The debut feature from Canada's most celebrated filmmaker, David Cronenberg, Shivers provided the young director with a crash course in feature filmmaking and established many of the ... See full summary »

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Episode credited cast:
Jason Anderson ... Himself
... Himself
... Himself
... Himself
John Dunning ... Himself
... Himself
André Link ... Himself
... Herself
Peter Morris ... Himself
Alfred Pariser
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David Spanner ... Himself
Bart Testa ... Himself
Caelum Vatnsdal ... Himself
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The debut feature from Canada's most celebrated filmmaker, David Cronenberg, Shivers provided the young director with a crash course in feature filmmaking and established many of the unsettling themes explored in his later work. In the film, medical professor Dr. Hobbes (Fred Doederlein) creates a genetically-engineered organism he plans to use to bring about a more sensually aware society, but his experiments turn deadly when the aphrodisiac-producing parasite gets out of control and spreads throughout a swinging Montreal apartment complex. Despite the film's success on both sides of the border, the critical backlash against the film was used to launch a cultural attack on Canada's film funding. Since then, Shivers has outlasted its detractors and won over a significant cult following for its effective, low-budget chills and stark social allegories. Producers Ivan Reitman and John Dunning, stars Sue Helen Petrie, Paul Frampton, and makeup effects artist Joe Blasco (Members of the ... Written by Anonymous

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10 February 2008 (Canada)  »

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The episode for Shivers (1975) is featured on Arrow Video UK's 2014 Blu-ray for the film. See more »

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Features Rabid (1977) See more »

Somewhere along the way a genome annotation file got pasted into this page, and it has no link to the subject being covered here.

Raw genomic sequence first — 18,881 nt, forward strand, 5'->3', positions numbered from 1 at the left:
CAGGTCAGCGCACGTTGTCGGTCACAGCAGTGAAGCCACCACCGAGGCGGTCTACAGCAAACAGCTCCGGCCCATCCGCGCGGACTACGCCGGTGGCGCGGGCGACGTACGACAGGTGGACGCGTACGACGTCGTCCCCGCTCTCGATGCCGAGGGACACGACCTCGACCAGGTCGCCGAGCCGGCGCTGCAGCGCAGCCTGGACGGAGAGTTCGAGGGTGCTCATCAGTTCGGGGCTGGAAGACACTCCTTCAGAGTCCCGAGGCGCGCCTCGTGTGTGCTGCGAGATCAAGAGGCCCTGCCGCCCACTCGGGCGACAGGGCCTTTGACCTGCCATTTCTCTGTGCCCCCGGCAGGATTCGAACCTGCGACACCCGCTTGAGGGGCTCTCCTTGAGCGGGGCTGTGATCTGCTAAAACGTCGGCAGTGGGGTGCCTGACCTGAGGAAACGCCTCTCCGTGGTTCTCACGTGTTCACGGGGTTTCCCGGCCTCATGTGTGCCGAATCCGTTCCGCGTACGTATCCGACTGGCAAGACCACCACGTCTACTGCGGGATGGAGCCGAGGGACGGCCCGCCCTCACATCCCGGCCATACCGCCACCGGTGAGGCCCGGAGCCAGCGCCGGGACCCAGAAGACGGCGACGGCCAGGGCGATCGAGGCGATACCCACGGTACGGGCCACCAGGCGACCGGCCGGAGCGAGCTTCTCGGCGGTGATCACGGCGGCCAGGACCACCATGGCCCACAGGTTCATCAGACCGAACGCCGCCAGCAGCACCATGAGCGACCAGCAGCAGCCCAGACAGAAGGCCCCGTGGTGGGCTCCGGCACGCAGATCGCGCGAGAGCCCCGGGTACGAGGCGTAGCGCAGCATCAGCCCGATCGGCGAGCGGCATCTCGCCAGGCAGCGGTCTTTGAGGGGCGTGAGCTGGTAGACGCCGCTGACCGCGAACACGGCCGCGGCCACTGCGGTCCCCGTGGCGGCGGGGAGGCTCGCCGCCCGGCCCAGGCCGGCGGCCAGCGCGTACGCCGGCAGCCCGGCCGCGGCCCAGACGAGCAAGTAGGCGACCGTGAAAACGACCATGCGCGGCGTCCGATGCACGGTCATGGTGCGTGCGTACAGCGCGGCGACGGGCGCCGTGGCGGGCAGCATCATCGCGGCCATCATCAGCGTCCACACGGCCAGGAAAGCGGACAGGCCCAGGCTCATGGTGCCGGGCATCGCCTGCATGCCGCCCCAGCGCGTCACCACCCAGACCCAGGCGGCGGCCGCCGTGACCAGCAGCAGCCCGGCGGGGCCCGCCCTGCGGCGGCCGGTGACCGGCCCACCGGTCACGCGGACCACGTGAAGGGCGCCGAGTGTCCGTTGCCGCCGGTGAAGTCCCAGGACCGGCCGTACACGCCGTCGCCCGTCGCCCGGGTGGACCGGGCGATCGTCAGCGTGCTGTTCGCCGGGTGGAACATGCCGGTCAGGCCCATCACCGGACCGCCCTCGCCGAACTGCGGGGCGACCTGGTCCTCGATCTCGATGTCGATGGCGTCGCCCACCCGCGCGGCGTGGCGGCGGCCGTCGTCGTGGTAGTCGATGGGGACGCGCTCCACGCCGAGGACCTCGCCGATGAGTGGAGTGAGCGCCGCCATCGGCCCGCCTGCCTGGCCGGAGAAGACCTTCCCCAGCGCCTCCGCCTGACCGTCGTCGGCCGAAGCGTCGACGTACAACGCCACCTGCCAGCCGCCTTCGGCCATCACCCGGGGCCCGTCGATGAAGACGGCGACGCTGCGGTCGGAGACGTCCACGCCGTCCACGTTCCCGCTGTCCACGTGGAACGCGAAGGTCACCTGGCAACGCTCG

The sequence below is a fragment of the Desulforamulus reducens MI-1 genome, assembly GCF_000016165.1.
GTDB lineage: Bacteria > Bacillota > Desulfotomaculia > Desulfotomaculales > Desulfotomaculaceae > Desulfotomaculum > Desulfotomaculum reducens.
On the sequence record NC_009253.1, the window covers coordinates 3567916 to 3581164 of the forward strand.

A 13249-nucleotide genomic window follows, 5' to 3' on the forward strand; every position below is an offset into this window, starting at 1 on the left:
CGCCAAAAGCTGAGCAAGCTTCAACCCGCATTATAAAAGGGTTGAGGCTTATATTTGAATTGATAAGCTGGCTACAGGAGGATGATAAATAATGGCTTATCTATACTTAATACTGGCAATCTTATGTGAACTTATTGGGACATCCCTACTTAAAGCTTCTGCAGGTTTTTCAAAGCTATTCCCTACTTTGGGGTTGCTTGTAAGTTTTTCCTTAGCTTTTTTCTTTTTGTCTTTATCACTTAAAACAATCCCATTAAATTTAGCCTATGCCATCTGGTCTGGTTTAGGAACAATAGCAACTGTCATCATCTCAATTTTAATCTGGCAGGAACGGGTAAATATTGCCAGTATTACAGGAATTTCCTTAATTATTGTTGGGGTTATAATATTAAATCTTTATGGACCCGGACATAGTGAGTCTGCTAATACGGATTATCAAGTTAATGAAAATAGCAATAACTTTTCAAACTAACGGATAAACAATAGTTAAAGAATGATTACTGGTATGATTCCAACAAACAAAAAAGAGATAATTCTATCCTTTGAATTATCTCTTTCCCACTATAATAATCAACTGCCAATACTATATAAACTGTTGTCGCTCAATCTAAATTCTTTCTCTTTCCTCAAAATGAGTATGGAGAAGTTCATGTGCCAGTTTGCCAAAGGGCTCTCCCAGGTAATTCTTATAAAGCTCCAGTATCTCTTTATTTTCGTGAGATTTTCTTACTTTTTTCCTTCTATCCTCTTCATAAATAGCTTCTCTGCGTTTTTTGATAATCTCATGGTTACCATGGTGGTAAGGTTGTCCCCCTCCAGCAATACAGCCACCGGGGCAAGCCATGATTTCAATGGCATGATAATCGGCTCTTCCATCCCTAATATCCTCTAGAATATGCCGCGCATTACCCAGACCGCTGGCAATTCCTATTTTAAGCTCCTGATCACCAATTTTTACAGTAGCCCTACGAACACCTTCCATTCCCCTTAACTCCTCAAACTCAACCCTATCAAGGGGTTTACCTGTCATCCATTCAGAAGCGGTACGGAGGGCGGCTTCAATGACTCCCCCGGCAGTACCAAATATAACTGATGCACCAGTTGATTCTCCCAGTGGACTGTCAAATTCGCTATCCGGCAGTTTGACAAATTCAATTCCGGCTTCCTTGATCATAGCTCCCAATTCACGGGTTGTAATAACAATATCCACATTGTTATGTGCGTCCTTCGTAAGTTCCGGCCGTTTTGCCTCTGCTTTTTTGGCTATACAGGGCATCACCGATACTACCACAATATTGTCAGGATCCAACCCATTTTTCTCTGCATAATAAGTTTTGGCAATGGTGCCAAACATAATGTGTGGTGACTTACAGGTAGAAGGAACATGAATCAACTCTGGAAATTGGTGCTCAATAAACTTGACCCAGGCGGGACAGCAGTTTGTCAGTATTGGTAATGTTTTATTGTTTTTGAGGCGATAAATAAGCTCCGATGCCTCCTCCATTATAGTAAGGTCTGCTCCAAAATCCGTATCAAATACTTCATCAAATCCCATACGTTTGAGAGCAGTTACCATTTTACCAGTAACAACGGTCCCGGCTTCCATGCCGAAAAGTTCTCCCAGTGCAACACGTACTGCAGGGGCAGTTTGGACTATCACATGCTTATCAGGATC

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Enjoyable retrospective
16 September 2015 | by See all my reviews

I saw this on the Blu-ray. We learn about Cronenberg's past, his father was an author and he died of cancer. His father's condition is what made him get into science. When he went to University, some friends of his were in a movie. The combination of his interest of telling stories and science made him want to make movies.

After two short films, David wrote "Orgy of the Blood Parasites" which later became Shivers. But he couldn't find a studio to want to make the film.

Whilst in LA, hoping that low budget king Roger Corman would help him make it, David met future Silence of the Lambs director Jonathan Demme who said he read Shivers and was asked to direct it by Cinepix, an up and coming studio in Montreal.

David went to Cinepix, they got the cast and crew together and they filmed it in the apartment building, where most of them stayed.

Susan Petrie had difficulty crying for her scenes, so she asked David to slap her. Barbara Steele thought he was abusing her and grabbed him, threatening to kill him. That was until David told her what was going on and Barbara asked him "Could I have a crying scene?" and David answered "No."

Speaking of Steele, special effects creator Joe Blasco wanted to do the film because she was in it and insisted on doing her make up.

He also explained how the film's parasites were created. For the scene where we see the parasites under Nick's chest, Joe used a tube connected to a condom and blew it up using a bottle.

Co-producer Don Carmody said that he was naked in the swimming pool scene.

David (who is interviewed through archive footage from 1979 and I think his interview on the Anchor Bay DVD) said that he panicked on the first day of filming because when he saw the dallies, the heads didn't fit in the frame.

He said it was his first movie and he didn't know what he was doing, but he was learning as he went along.

For the scene where Rollo has the parasite on his face and it was burning, Joe Blasco used a dangerous chemical to create the effect, but it caused the actor to vomit. Oh dear.

Finally we learn about the movie's alternate titles in different parts of Canada, how critics bashed it on release, the controversy it caused due to the amount of sex and violence which at the time was just too much, how a horror movie was never made in Canada before (whereas today we have movies like Ginger Snaps, the Saw movies, the Resident Evil movies, American Mary, Uwe Boll's work and so on), how the movie did well in Canada and overseas, but failed in the States (Yanks were very Anti-Canadian at the time), how producer Ivan Reitman would later do his movies and how Cronenberg became a huge name in film.

"Do you think you'll be to Canada what Bergman is to Sweden?"

"Absolutely."

We also learn that during the filming of Rabid, he was kicked out of his apartment because the landlady read a very disturbing article about him.

Fans of the movie will love this doc on this true Canadian horror movie that doesn't try to be Hollywood and it is just it's own thing. People love the movie because of it's Canadian setting and low budget.

We also hear that Dan O'Bannon stole the idea of the chestbuster in Alien from this movie.


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